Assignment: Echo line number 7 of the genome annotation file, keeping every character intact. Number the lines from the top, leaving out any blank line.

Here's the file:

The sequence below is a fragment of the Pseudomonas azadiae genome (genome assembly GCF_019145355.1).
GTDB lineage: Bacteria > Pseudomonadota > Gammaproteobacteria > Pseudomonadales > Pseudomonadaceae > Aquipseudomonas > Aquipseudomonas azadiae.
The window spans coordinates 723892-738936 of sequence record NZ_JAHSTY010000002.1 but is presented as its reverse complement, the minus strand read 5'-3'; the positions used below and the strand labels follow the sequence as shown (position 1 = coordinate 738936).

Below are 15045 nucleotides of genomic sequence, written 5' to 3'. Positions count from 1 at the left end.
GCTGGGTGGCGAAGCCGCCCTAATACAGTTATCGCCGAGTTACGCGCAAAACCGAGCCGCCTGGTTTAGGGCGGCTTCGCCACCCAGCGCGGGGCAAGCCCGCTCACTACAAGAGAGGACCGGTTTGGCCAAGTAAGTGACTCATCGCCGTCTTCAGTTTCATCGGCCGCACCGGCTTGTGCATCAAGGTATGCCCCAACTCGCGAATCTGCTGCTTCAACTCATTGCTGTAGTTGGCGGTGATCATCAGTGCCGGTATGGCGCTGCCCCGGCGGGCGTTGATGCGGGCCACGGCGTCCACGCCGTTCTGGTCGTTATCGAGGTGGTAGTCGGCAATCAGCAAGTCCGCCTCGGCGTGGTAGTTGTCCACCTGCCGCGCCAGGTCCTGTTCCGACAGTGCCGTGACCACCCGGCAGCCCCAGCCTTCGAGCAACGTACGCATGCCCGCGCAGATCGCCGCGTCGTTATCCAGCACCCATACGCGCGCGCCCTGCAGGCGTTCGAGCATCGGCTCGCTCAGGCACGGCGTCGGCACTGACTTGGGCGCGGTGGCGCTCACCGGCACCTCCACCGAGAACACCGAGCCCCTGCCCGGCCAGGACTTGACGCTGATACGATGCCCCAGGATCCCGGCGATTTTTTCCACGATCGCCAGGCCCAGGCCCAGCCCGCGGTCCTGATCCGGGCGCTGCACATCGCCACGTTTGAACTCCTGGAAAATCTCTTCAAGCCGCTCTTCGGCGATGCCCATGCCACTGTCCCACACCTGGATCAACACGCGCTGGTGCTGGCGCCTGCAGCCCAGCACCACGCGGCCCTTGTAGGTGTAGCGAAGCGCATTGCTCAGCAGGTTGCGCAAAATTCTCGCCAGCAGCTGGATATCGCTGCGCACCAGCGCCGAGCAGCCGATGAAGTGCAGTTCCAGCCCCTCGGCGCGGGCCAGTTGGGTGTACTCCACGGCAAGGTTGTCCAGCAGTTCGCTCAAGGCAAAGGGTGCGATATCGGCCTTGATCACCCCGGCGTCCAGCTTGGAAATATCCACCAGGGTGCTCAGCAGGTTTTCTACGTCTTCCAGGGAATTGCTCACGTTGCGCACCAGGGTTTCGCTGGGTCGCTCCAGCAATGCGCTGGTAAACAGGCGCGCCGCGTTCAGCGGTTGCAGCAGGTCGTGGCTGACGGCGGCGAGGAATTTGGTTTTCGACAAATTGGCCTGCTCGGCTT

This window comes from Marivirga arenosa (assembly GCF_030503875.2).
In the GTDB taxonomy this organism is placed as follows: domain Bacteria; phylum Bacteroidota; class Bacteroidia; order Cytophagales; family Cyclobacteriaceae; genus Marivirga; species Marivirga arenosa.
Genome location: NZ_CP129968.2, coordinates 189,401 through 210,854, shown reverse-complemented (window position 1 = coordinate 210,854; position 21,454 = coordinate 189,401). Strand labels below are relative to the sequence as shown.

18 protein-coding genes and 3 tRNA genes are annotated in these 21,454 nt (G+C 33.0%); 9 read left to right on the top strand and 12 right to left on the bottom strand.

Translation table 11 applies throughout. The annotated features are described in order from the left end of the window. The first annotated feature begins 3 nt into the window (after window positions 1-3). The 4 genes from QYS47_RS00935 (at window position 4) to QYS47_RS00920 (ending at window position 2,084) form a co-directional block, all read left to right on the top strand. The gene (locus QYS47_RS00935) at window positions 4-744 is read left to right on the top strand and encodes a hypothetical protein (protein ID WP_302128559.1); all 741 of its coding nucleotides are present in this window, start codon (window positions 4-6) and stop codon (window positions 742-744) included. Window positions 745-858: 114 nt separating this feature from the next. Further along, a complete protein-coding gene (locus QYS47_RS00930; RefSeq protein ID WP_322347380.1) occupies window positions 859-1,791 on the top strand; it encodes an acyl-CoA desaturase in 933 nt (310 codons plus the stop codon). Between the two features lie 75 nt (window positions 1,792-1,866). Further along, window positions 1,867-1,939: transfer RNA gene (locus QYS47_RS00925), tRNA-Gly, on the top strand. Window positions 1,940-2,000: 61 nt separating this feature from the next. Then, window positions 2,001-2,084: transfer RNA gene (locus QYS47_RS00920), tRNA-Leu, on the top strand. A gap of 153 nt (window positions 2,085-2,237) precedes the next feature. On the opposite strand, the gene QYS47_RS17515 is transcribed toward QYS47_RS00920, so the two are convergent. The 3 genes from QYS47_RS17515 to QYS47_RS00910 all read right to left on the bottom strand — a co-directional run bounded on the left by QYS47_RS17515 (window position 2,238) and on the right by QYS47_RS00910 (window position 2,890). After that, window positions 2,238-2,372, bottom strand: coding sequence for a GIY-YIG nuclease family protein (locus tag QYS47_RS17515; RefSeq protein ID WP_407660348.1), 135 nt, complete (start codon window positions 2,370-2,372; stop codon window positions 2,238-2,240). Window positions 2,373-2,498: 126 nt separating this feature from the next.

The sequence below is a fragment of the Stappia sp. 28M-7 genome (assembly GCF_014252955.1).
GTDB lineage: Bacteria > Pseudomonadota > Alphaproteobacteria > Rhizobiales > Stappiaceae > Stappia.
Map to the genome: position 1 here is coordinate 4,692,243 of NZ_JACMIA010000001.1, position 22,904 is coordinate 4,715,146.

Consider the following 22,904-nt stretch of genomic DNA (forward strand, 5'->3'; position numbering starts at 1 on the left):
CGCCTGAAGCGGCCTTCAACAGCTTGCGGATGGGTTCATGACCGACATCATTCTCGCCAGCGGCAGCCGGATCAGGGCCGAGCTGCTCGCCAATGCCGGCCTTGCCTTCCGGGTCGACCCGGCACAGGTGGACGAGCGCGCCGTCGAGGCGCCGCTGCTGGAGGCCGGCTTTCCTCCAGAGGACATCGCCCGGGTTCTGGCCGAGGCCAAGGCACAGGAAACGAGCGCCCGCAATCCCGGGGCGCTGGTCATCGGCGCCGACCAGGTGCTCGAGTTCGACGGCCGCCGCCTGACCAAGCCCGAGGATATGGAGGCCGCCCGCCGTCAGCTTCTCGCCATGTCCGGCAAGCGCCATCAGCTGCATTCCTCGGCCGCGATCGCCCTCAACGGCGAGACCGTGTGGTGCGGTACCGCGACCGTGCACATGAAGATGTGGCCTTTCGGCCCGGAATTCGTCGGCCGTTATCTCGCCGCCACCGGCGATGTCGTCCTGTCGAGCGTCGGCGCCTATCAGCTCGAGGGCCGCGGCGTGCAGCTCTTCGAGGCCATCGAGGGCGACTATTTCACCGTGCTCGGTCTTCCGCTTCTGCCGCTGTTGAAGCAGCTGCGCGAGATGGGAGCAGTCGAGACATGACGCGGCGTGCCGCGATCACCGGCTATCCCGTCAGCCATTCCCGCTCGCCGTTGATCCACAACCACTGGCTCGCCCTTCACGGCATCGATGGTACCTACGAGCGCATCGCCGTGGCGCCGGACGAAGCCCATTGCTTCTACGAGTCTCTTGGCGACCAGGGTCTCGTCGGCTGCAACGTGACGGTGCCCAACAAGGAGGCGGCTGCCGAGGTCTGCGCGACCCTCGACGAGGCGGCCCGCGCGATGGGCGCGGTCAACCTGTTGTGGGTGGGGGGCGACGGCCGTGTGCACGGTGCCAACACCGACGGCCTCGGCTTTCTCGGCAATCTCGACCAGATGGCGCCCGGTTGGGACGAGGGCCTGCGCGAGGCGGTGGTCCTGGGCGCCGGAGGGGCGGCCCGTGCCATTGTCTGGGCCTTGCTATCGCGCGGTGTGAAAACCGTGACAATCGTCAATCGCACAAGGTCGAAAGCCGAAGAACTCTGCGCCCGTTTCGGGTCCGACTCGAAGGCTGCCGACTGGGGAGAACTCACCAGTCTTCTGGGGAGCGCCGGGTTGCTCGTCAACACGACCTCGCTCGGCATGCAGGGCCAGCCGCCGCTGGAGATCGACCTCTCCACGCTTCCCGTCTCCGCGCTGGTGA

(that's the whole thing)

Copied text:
In the GTDB taxonomy this organism is placed as follows: domain Bacteria; phylum Bacteroidota; class Bacteroidia; order Cytophagales; family Cyclobacteriaceae; genus Marivirga; species Marivirga arenosa.